Haskap berries have a rich heritage in Japanese and Russian folklore. However, it was not until 1756, before its tasty and healthy secrets were officially documented in S.P. Krasheninnikov's "Description of the land of Kamchatka." It is believed the plant originated in Kamchatka and Eastern Siberia, however its seeds were carried by migrating birds to the Russian Kuril Islands north of Japan and Hokkaido, Japan's second largest and most northern island, where the first commercial Haskap industry was born in the 1940’s.

In Tomakomai, during the 1920s, Haskap was plentiful. The berries were harvested and eaten fresh or preserved using sugar or salt. The flavor of Haskap became so popular in Hokkaido that by the 1950s, there was a large market for the picking and the selling of these wild berries. At the start of the 1950’s and 1960’s, Russian scientists found Haskap berries to be rich in minerals, vitamins and antioxidants. Its high polyphenol and anthocyanins content is responsible for giving Haskap its deep red colour. It is also claimed the Russian processed Haskap into special drinks for their astronaut program and named it the "King of Drinks".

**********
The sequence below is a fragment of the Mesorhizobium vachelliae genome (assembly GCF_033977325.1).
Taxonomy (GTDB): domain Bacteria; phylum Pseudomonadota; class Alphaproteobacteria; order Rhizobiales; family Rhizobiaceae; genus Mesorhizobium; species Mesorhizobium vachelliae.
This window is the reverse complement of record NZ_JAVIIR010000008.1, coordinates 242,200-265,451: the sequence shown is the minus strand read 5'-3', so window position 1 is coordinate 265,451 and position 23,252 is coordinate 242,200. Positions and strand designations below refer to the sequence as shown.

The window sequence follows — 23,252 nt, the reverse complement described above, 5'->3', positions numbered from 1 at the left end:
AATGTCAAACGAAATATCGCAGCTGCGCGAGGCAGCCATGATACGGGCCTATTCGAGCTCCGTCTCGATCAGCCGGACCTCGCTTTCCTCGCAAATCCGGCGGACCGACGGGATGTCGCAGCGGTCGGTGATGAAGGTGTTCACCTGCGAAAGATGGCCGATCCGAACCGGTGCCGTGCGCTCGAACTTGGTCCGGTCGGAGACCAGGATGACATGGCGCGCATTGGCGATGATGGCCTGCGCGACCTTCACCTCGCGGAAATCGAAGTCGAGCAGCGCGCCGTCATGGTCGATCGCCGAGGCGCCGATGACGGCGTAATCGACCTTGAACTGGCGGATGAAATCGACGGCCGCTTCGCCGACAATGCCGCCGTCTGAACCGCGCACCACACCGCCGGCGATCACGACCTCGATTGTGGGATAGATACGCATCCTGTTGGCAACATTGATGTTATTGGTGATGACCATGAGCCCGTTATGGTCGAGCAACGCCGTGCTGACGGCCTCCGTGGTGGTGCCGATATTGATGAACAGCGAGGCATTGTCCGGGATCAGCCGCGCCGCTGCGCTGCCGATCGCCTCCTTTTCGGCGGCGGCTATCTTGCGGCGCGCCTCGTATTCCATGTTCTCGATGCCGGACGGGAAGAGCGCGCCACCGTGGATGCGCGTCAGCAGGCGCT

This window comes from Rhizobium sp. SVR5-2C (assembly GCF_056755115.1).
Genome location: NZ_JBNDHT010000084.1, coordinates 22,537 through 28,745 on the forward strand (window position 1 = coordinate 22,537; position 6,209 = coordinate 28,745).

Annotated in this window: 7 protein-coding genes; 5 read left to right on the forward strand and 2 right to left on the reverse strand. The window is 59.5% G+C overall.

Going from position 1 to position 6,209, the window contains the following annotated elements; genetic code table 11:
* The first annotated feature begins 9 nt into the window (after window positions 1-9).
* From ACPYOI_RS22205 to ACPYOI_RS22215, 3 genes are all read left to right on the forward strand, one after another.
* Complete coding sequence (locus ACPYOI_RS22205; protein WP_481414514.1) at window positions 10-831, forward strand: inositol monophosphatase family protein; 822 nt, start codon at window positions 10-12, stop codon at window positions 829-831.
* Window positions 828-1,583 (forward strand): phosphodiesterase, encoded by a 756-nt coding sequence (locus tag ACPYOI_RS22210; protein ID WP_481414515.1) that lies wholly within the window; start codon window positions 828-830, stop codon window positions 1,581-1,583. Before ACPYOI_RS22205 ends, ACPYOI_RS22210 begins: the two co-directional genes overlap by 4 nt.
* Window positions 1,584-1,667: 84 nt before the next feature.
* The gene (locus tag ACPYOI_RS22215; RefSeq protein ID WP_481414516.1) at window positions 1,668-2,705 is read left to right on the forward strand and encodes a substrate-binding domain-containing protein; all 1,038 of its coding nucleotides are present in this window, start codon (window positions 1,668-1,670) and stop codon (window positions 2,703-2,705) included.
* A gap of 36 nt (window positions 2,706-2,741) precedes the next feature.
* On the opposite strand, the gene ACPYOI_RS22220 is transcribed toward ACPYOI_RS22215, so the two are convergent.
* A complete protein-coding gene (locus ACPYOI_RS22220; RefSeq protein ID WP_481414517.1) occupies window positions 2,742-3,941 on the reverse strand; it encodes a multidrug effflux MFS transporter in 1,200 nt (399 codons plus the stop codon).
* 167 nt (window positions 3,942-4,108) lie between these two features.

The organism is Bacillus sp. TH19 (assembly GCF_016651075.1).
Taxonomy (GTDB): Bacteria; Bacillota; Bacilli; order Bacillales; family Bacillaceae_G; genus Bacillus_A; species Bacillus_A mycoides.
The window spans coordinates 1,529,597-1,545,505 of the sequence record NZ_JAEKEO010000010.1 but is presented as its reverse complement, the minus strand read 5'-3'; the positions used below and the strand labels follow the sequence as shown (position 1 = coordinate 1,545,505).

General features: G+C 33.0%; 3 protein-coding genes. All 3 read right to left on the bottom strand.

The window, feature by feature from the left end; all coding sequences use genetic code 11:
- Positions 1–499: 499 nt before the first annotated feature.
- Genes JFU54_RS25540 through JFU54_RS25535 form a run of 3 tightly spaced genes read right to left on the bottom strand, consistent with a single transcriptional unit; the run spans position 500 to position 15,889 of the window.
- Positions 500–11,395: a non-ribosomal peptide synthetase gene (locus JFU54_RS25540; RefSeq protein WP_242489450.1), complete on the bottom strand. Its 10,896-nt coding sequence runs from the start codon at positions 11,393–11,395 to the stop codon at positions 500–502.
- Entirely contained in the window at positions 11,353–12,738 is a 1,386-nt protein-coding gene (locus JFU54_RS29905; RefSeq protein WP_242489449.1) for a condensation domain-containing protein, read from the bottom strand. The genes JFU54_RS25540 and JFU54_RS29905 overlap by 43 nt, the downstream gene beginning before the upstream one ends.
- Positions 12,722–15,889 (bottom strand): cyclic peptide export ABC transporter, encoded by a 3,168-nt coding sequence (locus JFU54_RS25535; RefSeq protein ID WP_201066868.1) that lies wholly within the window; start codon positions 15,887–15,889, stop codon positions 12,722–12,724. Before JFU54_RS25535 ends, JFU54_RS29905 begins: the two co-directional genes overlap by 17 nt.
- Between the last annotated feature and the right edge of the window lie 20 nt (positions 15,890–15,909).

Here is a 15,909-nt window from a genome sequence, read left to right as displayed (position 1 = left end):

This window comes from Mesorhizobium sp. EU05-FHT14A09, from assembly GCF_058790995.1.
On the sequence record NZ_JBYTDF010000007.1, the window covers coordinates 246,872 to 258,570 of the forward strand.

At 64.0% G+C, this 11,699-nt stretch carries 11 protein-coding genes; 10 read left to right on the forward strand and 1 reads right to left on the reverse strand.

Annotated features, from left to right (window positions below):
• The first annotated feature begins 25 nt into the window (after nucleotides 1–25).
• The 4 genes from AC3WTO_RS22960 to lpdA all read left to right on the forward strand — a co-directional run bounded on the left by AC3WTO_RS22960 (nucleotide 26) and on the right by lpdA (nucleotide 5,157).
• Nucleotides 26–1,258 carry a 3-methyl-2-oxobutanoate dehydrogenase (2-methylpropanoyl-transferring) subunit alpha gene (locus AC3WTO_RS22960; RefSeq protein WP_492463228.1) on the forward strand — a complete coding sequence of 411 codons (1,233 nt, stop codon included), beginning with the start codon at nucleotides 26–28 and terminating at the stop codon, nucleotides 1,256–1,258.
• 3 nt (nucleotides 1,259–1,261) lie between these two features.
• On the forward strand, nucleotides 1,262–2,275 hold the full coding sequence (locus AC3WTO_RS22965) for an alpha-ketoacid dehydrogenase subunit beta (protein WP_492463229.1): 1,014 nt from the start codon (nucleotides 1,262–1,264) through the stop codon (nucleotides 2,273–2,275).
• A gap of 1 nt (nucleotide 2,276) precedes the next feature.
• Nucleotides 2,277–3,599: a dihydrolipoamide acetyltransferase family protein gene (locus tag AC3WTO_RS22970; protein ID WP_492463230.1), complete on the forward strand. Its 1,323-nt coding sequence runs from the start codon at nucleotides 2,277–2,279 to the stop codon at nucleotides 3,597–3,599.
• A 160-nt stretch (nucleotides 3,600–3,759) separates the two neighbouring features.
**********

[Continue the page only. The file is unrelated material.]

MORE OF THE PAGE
In the late 1950’s it was bred in the former Soviet Union. In the same decade, it was bred in Beaverlodge, Alberta, but was a horrible tasting decorative variety of the plant. In the late 1990’s flavourful versions of the plant started showing in Japan and Russia. A breeding program was started at Oregon State University, based on the Japanese selections.

 

In 1998, the University of Saskatchewan planted 4 varieties that Oregon State University developed and was selling. By 2008 the University of Saskatchewan had the most diverse collection of Haskap Berry seeds in the world. “The Father of Haskap in Canada” Dr. Bob Bors, Assistant Professor, Department of Plant Sciences, University of Saskatchewan headed the breeding program and research on Haskap Berries in Canada. Dr. Bors improved the flavor of Haskap through cross-pollination, and was able to improve the flavour while maintaining the integrity and value of Haskap berries. Dr. Bors big idea was to crossbreed a newer northern Russian strain of haskap with a northern Japanese variety. The mix produced a fruit that looks like s blueberry, only longer and fatter. The payoff was its great taste; a grape/raspberry/blueberry or a raspberry/blueberry/black currant all mashed together, with a zingy finish.